Using 3D laser scanning with a ZEB Horizon portable LiDAR scanner, the team conducted detailed surveys to map the extensive external areas and the narrow corridors and chambers inside.
According to the researchers: “Careful documentation of the floor plan and dimensions of each storage chamber has greatly enhanced our understanding of the pyramid’s interior. During restoration, a balance between preservation and presentation was pursued to ensure the structural integrity of the chambers while making them accessible for future study and potentially the public.”
During the restoration work, the project was also able to uncover the floor plan of the antechamber which had deteriorated over time. Consequently, the destroyed walls were replaced with new retaining walls. The eastern wall of the antechamber was badly damaged, and only the northeast corner and about 30 centimetres of the eastern wall were still visible.
Header Image – Pyramid of Sahura – Public Domain
Archaeologists identify runesmith who carved the Jelling Stone runes
Archaeologists using 3D scans have identified who carved the Jelling Stone runes, located in the town of Jelling, Denmark.
The first of the two Jelling stones was erected by King Gorm the Old in honour of his wife Thyra. Following this, a second stone was raised by King Gorm’s son, Harald Bluetooth, to commemorate his parents and to mark his victorious rule over Denmark and Norway, as well as his role in converting the Danish people to Christianity.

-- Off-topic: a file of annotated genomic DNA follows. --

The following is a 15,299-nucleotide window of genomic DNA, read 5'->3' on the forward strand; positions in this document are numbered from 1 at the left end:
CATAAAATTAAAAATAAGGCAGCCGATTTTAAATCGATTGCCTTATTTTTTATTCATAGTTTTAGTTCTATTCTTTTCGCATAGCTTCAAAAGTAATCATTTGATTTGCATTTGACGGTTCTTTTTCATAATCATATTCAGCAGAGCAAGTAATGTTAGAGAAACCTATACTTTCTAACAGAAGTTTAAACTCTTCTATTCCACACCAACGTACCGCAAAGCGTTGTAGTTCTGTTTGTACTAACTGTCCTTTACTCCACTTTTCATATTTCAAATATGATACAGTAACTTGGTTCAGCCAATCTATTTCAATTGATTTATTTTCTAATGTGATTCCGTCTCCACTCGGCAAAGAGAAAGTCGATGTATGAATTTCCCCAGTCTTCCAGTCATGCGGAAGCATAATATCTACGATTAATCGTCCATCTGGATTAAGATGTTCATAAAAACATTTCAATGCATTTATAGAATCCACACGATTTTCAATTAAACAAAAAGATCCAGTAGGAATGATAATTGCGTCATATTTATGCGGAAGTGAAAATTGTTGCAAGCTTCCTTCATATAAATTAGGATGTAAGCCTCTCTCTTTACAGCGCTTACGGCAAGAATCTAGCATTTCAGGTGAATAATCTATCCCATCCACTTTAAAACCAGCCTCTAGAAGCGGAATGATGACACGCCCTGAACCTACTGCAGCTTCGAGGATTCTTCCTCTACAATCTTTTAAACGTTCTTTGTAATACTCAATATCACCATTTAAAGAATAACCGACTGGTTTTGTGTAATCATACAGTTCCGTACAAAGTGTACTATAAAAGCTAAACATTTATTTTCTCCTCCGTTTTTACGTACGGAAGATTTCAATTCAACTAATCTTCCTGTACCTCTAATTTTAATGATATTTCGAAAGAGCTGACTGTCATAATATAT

Researchers from the National Museum in Copenhagen have conducted 3D scans to analyse the carving tracks of the runes. Similar to handwriting, the carving techniques are relatively unique to each runesmith, as each stonemason holds the chisel at a certain angle and strikes with a certain force with the hammer.
By studying the angle of the chisel grooves and the distance between them, comparisons can be made with other rune stones, such as the Laeborg Runestone which stands approximately 30 kilometres southwest of Jelling
The analysis has revealed that the Laeborg Runestone has the same carving technique, which also has the inscription: “Ravnunge-Tue carved these runes after Thyra, his queen”.
Queen Thyra is mentioned in the two Jelling stones as the mother of Harald Bluetooth, wife of Gorm the Elder and “penitent of Denmark”, but Thyra’s name is also mentioned in two other runestones, that of Læborg, carved by Ravnunge-Tue in honor of Thyra, his queen, and that of Bække 1, which bears the inscription “Ravnunge-Tue and Fundin and Gnyple, the three made the stop of Thyra.”
For many years, researchers have debated whether Læborgstenen’s Queen Thyra is the same as the Thyra mentioned on the stones from Jelling.
According to the researchers: “The discovery in itself is interesting because it can link another person to the Jelling dynasty, but it is especially interesting because the realization brings with it another startling revelation, explains Lisbeth Imer, runologist and senior researcher at the National Museum.”
“It is an absolutely incredible discovery that we now know the name of the rune maker behind the Jelling stone, but what makes the discovery even wilder is that we know Ravnunge-Tue’s boss. It is Queen Thyra from Jelling, i.e. Harald Blåtand’s mother, there can no longer be much doubt about that, and that puts the discovery in a completely different light,” says Lisbeth Imer.
Header Image Credit : Shutterstock